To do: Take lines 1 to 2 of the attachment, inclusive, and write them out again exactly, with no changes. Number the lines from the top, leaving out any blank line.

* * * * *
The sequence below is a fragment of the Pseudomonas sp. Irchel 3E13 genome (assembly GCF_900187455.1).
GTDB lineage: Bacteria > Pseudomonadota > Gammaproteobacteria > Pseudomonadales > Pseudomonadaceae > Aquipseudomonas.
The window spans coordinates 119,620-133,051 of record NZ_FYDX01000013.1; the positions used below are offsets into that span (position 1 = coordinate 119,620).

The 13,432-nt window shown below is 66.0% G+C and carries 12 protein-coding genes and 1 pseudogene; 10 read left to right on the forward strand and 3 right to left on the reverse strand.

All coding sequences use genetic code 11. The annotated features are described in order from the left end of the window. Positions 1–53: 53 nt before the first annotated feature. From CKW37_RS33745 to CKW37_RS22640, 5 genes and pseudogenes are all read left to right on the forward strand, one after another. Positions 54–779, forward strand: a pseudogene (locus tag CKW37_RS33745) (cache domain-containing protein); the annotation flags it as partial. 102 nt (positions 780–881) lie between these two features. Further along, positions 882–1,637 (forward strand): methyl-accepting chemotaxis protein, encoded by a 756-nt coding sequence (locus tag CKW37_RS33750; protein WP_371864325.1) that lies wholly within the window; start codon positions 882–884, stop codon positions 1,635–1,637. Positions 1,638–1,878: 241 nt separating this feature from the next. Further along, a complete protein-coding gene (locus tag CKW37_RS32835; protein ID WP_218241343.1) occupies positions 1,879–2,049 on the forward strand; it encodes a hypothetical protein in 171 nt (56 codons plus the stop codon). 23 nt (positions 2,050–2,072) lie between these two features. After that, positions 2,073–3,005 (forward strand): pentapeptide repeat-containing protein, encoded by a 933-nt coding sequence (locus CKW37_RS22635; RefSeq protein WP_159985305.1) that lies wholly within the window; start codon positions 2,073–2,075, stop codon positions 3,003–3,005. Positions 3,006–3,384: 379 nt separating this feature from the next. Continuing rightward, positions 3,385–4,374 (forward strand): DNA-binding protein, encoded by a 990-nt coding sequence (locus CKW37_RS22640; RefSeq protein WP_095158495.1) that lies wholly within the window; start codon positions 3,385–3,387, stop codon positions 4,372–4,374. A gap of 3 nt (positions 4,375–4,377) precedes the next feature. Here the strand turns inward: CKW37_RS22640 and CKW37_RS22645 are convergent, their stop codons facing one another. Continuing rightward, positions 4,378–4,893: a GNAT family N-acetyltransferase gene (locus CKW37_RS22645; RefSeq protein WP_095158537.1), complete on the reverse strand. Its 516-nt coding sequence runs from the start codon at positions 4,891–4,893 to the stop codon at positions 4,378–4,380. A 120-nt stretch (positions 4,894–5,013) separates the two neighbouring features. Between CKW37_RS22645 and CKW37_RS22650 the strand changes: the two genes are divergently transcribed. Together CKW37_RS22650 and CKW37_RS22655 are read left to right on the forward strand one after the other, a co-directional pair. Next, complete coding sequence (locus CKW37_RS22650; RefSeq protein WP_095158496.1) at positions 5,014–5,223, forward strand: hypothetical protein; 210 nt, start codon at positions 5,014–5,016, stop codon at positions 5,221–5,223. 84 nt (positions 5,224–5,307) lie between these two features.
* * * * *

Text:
The sequence below is a fragment of the Pseudomonas sp. Irchel 3E13 genome (assembly GCF_900187455.1).
GTDB lineage: Bacteria > Pseudomonadota > Gammaproteobacteria > Pseudomonadales > Pseudomonadaceae > Aquipseudomonas.